Visa Europe plans to develop more loyalty programs for card issuers and merchants through its investment in data-analytics firm Beyond Analysis, the company announced Nov. 15.
United Kingdom-based Beyond Analysis analyzes consumer behavior at retail stores and helps retailers generate strategies to improve sales. Its customers include major grocery-store chains and other retailers.
Through its undisclosed investment in Beyond Analysis, Visa Europe is turning its attention to transaction analytics, particularly where it can help banks and merchants offer relevant shopping deals to cardholders.
“What we do is use that data to deliver insight to merchants and banks to help them improve their business and drive offers to change consumer behavior,” Crispin Rogers, Visa Europe senior vice president of loyalty and merchant analytics, tells PaymentsSource.
Visa Europe is ramping up its loyalty business, starting with the launch of Simply Rewards with Nationwide Building Society, he says.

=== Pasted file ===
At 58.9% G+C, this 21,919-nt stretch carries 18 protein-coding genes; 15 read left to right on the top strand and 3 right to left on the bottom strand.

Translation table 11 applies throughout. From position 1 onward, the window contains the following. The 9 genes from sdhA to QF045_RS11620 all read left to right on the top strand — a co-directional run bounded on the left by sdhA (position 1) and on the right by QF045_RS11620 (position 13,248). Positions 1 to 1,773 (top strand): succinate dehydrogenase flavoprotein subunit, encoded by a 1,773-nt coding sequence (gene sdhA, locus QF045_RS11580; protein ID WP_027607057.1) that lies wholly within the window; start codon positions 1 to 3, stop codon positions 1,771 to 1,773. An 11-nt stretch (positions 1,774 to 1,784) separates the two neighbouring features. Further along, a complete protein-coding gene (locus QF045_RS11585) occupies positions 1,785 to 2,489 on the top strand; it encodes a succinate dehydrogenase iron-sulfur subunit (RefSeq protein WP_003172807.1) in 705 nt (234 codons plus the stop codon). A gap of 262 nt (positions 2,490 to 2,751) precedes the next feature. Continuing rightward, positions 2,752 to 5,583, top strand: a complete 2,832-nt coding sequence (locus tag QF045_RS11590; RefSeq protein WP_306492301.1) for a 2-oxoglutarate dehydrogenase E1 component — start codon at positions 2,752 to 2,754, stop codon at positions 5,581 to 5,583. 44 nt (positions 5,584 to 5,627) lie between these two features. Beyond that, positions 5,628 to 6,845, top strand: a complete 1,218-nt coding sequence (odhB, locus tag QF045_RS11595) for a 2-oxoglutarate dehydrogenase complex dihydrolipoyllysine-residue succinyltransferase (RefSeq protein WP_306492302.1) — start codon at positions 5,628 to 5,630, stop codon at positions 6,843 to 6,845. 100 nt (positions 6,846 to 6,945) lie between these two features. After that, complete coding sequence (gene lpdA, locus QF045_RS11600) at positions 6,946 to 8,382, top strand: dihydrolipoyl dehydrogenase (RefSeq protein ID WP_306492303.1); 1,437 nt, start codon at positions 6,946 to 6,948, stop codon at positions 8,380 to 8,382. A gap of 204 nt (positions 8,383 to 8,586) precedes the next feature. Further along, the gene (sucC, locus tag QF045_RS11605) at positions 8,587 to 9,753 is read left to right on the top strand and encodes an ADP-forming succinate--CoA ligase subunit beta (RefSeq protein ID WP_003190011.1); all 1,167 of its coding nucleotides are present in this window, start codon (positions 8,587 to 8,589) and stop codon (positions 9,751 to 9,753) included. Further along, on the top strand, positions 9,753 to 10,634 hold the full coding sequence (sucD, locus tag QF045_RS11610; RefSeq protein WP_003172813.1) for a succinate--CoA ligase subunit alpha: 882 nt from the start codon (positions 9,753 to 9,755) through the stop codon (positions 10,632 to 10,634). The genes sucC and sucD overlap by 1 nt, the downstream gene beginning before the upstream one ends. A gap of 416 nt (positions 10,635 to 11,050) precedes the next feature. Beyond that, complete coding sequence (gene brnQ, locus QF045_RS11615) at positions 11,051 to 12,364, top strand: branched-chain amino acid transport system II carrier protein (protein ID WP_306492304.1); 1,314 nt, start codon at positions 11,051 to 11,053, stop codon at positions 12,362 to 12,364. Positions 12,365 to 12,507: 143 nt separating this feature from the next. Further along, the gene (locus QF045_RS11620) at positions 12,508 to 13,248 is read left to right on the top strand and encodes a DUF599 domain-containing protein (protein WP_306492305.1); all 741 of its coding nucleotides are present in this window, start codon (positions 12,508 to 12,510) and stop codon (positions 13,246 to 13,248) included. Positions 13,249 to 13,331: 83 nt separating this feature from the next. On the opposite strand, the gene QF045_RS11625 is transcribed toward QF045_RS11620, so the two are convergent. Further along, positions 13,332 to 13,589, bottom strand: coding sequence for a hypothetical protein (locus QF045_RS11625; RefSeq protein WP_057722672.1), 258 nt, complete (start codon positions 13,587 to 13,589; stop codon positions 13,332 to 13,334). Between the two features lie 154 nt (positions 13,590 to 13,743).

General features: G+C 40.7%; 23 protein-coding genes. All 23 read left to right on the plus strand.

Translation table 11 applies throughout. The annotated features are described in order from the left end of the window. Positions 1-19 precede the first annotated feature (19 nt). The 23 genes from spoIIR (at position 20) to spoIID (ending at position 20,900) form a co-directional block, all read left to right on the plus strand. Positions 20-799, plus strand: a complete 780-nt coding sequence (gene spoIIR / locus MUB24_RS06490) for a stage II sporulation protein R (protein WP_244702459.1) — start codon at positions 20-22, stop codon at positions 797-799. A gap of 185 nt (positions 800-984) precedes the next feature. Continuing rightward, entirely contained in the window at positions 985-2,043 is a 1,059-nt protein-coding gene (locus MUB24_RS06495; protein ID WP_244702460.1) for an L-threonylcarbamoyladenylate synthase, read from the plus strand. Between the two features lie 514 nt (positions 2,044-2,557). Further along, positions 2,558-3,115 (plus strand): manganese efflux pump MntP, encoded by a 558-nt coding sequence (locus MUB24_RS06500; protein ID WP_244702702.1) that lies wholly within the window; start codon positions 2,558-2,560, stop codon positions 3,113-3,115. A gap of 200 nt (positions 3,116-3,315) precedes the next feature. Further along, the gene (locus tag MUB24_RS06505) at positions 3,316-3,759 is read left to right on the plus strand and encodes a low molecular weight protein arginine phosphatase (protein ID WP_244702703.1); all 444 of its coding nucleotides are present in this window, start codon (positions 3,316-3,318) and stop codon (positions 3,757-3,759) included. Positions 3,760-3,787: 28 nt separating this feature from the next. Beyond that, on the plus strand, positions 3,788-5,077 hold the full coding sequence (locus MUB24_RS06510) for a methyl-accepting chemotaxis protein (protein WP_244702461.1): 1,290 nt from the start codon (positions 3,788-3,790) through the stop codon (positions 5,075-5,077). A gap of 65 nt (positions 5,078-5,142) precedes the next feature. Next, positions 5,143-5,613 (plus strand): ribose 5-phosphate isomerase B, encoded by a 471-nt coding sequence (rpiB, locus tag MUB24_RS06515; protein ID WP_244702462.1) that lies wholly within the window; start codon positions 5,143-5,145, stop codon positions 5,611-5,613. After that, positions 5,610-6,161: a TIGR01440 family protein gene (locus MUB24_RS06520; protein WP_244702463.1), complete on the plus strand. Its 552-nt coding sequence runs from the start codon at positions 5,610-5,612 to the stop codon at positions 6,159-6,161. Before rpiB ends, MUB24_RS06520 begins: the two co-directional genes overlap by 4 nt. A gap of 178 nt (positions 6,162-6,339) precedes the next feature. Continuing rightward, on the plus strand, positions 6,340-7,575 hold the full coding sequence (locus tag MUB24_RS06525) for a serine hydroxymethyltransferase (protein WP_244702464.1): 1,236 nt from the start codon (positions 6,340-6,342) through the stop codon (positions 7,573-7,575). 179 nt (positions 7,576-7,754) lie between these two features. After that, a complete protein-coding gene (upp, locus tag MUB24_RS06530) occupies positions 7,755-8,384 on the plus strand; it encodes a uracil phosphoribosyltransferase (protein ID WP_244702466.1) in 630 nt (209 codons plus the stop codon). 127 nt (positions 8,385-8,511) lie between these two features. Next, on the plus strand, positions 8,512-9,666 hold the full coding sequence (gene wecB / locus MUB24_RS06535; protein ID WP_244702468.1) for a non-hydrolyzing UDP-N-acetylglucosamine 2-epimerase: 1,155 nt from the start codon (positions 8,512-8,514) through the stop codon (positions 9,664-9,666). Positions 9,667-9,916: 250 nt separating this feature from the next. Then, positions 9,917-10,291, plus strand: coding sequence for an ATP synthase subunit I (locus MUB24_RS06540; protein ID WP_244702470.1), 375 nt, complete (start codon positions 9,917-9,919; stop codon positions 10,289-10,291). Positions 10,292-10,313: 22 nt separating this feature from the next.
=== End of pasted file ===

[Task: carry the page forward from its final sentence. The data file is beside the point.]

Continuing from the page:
The loyalty platform uses Beyond Analysis’ data to help client issuers in Europe to determine which retailers they should feature in their programs and which customers they should target, says Rogers.
“We’re moving from offering the ‘right customer, right channel’ [strategy] to more of a ‘right time, right place’ offer,” Rogers says.
Mobile applications give banks direct access to consumers to provide deals where and when they need them, he says. “Our vision of the future of payments is mobile payments through Near Field Communication, e-wallets and loyalty,” Rogers says.
Analysts have lauded plans to tie loyalty and payment programs with mobile phones (see story).
Visa Europe will tie its investment in Beyond Analysis with the launch of the Samsung Olympic-themed smart phone announced in March, likely linking the phone to a loyalty program, Rogers says, unable to provide details.
Unlike Visa Inc., Visa Europe remains a not-for-profit association of over 4,000 banks. It processes 11 billion transactions per year initiated with 400 million cards in 36 countries, according to Rogers.
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